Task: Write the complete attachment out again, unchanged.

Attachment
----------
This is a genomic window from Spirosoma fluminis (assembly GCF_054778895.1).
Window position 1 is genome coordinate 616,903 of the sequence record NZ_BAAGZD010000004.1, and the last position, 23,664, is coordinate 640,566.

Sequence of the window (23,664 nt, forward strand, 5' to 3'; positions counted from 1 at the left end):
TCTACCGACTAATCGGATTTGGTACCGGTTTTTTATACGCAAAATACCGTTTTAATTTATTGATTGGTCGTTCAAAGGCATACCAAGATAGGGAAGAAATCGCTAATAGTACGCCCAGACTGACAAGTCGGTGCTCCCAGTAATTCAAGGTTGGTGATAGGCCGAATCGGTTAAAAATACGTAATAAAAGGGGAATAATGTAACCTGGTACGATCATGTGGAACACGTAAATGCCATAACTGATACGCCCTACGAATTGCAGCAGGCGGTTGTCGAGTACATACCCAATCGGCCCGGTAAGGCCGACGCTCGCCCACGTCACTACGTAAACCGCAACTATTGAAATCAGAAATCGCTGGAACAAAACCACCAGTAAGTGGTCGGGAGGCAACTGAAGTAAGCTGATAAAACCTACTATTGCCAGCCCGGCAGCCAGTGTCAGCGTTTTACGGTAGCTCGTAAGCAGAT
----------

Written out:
This is a genomic window from Spirosoma fluminis (assembly GCF_054778895.1).
Window position 1 is genome coordinate 616,903 of the sequence record NZ_BAAGZD010000004.1, and the last position, 23,664, is coordinate 640,566.

Sequence of the window (23,664 nt, forward strand, 5' to 3'; positions counted from 1 at the left end):
TCTACCGACTAATCGGATTTGGTACCGGTTTTTTATACGCAAAATACCGTTTTAATTTATTGATTGGTCGTTCAAAGGCATACCAAGATAGGGAAGAAATCGCTAATAGTACGCCCAGACTGACAAGTCGGTGCTCCCAGTAATTCAAGGTTGGTGATAGGCCGAATCGGTTAAAAATACGTAATAAAAGGGGAATAATGTAACCTGGTACGATCATGTGGAACACGTAAATGCCATAACTGATACGCCCTACGAATTGCAGCAGGCGGTTGTCGAGTACATACCCAATCGGCCCGGTAAGGCCGACGCTCGCCCACGTCACTACGTAAACCGCAACTATTGAAATCAGAAATCGCTGGAACAAAACCACCAGTAAGTGGTCGGGAGGCAACTGAAGTAAGCTGATAAAACCTACTATTGCCAGCCCGGCAGCCAGTGTCAGCGTTTTACGGTAGCTCGTAAGCAGAT